Happy 40th birthday, Hambleton Hall! We propose a toast!
But which of the 10,000 bottles in its wine cellar should you choose?
A 40th birthday demands a celebration, but the pandemic has scuppered party plans for many of us this year, including Hambleton Hall near Oakham. Special events might be on ice but guests can still enjoy the Michelin-starred restaurant, the boutique rooms and the magnificent surroundings overlooking Rutland Water.
The current situation has challenged many restaurants and hotels – Hambleton Hall has risen to the challenge and prospered. The kitchens produced takeaway meals during lockdown, but is now open for business, with the expected changes to allow social distancing. When we visited in July, the restaurant was fully booked for every service for the next three months and there were no signs of that slowing. But why would it? After 40 years in the business, they are experts in hospitality.
The Michelin star is the longest retained single star in the UK because the food and wine are exceptional. The rooms are highly sought after because the location on the Hambleton peninsula, surrounded by Rutland Water, is stunning. But the hotel offers more than a meal fit for a gourmand and a room fit for royalty. It is run by a team of highly professional, approachable and passionate experts who love what they do, and that is what adds the magic. The core team have 125 years of service to Hambleton between them, including restaurant director Graeme (36 years), chef Aaron (28 years), sommelier Dominique Baduel (21 years), general manager Chris Hurst (17 years), marketing manager Carolyn Turner (17 years) and housekeeper Ewa Biolonos (six years), so they know what they are doing!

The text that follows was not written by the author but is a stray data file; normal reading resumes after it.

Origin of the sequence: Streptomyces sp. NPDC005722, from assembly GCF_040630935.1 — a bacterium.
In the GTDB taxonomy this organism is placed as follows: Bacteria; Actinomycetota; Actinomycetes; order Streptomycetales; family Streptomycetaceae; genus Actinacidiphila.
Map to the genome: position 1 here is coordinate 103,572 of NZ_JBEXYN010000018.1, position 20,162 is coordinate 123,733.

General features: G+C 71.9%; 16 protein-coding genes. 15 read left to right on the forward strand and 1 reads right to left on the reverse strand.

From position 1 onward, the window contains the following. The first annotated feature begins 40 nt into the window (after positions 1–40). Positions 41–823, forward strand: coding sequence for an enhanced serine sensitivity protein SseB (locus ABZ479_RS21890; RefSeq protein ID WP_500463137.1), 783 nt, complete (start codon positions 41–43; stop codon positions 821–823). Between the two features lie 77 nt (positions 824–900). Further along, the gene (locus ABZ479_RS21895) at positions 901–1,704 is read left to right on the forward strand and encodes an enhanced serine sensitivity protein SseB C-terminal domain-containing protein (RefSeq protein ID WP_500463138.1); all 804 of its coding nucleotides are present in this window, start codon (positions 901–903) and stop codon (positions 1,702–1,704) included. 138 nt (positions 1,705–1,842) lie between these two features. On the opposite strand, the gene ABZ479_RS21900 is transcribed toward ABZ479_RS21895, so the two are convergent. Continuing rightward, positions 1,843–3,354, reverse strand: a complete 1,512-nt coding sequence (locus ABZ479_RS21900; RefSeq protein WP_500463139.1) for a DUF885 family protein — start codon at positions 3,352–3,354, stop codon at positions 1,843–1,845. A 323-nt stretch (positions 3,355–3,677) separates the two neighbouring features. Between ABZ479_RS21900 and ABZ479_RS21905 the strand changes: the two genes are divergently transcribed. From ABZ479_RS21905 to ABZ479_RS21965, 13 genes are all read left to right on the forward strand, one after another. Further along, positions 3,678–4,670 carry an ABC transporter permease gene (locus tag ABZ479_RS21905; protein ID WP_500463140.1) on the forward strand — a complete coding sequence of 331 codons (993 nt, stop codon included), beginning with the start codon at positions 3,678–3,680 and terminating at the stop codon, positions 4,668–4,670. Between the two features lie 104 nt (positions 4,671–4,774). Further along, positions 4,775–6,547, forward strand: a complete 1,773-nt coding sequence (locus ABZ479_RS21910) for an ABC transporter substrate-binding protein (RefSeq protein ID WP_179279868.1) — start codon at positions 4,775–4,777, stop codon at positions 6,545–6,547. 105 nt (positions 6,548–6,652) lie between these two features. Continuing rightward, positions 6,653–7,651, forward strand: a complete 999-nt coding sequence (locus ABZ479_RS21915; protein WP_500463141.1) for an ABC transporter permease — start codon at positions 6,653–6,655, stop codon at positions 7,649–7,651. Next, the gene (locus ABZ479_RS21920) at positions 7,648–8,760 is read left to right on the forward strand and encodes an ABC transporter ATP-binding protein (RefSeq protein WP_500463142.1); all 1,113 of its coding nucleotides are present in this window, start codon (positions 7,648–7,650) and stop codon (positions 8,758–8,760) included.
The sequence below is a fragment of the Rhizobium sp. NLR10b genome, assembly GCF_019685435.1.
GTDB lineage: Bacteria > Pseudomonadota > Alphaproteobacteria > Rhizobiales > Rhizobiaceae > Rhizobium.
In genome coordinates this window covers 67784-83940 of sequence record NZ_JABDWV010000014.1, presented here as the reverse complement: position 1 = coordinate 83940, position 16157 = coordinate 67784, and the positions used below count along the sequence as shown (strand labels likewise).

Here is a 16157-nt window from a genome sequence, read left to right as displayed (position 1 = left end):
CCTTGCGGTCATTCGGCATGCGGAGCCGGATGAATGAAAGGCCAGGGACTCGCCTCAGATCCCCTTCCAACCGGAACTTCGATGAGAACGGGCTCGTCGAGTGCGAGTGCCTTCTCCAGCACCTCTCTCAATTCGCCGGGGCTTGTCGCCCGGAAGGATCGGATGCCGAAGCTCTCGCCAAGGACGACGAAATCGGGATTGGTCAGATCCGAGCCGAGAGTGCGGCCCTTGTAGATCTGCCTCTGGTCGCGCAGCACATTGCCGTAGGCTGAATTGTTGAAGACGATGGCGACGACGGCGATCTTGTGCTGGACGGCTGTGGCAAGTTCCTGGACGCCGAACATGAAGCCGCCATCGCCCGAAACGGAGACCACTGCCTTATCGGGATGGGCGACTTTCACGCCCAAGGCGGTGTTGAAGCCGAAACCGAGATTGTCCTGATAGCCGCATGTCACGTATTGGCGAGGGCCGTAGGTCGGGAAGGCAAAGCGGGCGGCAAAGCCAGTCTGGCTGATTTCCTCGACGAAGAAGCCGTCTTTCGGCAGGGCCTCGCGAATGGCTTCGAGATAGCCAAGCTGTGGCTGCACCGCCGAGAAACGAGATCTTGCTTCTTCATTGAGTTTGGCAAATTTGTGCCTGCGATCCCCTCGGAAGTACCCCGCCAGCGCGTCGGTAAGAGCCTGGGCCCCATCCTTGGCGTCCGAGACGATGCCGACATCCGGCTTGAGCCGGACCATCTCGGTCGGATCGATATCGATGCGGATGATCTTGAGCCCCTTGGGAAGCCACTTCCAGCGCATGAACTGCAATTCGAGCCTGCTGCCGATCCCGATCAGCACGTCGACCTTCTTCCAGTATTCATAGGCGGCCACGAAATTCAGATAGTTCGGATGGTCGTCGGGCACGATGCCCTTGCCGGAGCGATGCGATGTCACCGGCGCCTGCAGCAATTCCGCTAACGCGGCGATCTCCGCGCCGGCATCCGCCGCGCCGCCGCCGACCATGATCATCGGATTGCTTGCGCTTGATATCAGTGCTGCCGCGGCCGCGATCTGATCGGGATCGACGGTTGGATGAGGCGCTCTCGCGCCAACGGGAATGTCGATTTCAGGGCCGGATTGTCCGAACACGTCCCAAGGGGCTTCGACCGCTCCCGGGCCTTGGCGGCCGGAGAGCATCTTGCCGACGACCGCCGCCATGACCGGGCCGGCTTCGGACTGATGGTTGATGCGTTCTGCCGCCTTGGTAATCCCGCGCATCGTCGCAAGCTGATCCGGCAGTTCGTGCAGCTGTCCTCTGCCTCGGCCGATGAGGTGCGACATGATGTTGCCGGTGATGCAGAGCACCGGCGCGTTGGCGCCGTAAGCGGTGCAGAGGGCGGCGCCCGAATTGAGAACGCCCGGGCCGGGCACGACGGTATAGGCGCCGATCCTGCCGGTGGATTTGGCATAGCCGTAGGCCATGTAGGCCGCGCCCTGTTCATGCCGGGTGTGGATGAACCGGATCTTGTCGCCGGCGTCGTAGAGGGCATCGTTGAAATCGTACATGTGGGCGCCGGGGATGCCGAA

Much has been written about the food and the setting of Hambleton Hall, but on our visit we were particularly interested in the wine.
Compiling a restaurant wine list requires a number of skills. Your wine knowledge and palate must be exceptional, that much is obvious. But you must also be a fortune teller – knowing what is going to be in demand in future years, so you can buy young wines and mature them in the cellar to ensure availability. Your organisation skills must be exemplary, to manage the stock levels, rotations and maturation dates. You need a capacious memory, not only for the contents of the cellar and the whereabouts of the individual wines but also for each wine on the list (and each vintage of each wine) which needs to be described and matched with an array of ever-changing dishes. And you must be a mind reader and detective, able to translate the unspoken word into a wine choice that perfectly matches the customers’ taste and budget.
At Hambleton Hall, sommelier Dominique Baduel and owner Tim Hart manage everything vinous, sharing the wine buying between them but with Dominique leading the way in the restaurant. He has an exceptional knowledge of, and passion for, wine – which guests are advised to tap into if they want to get the most out of the extensive wine list.